It seems like every country in Africa has their staple grain made into a thick porridge to serve with stews. There is ugali, pap, sadza, to, and here is a recipe for Botswana's rendition called bogobe. You can make it out of either sorghum or millet, but I went with the millet since I had it on hand. It is a little bland, but is great for soaking up gravy and stew!
Bogobe1 cup pearled millet
2 ½- 3 cups water
salt, to taste
Pulse your millet a couple of times through a food processor to grind it up a bit. Meanwhile, bring the water to a boil in a pot with a lid. Reduce the heat to a simmer, whisk about a third of the millet into the water, and stir constantly. Simmer with the lid on for about 10 minutes before whisking in the remaining millet. Cook for 10 more minutes, stirring often or until a thick porridge has formed.
Seswaa is the national dish of Botswana, and is so easy and delicious to make! You could probably cook it in a crockpot and completely forget about it all day with amazing results. I chose to slow simmer it over the stove to go a more authentic route. (Or as authentic as I could get in a dorm room.) After the meat has simmered for a few hours, you just pound it out with a wooden spoon to make the best roast ever!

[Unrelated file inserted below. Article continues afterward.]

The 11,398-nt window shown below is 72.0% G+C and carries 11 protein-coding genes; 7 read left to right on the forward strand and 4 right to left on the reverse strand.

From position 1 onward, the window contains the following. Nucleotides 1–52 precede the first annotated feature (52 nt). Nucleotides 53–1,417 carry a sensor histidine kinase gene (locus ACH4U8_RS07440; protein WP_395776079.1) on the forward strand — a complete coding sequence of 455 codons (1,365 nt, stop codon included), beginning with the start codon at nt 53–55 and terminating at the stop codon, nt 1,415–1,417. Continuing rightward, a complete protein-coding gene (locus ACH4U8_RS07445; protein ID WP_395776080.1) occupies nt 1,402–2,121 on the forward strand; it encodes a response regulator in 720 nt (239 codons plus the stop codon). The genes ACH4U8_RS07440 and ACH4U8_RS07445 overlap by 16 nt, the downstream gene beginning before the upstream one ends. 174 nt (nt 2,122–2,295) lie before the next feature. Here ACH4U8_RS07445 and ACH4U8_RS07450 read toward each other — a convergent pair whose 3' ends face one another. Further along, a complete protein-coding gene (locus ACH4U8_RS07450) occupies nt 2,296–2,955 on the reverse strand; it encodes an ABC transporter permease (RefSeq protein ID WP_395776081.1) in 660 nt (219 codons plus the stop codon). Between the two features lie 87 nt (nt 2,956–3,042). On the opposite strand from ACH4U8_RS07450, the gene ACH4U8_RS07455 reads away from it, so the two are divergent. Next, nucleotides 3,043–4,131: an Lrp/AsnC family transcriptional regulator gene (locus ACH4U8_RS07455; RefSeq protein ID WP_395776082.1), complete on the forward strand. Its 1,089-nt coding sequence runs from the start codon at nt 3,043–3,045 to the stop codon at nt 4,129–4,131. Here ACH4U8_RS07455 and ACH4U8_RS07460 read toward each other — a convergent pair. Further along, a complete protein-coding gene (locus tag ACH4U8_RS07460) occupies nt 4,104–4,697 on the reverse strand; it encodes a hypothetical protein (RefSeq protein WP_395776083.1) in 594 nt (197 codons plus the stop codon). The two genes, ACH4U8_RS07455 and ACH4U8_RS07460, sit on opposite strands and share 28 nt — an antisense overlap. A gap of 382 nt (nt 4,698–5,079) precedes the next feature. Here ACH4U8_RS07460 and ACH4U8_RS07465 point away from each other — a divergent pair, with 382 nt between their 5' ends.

1 pound chuck or top round steak, cut into large chunks
1 onion, chopped
1 tbsp oil
2 bay leaves
salt and pepper, to taste
Heat the oil over medium heat in a pot with a lid and brown the meat. Remove the meat from the pot. Sauté the onions for about 8 minutes, or until golden. Add everything the pot and cover with an inch of water. Bring to a boil and reduce the heat to a simmer. Cook with the lid on for 3-4 hours until the meat is tender. Remove the meat and onions to a bowl, discarding the bay leaf. With a wooden spoon, pound the meat until it is well broken up. Continue to cook the remaining broth over medium low heat until it is thickened. Served the seswaa with bogobe and a drizzle of the gravy.
As you can tell, I was every happy with the results of my Botswana meal. Can you not see the beauty in that plate? (Even with a phone camera!) The gravy drizzle turned the bogobe into more than just a bland much, the veggies brought a sweet/ sour touch, and the meat was divine. Another score for Africa!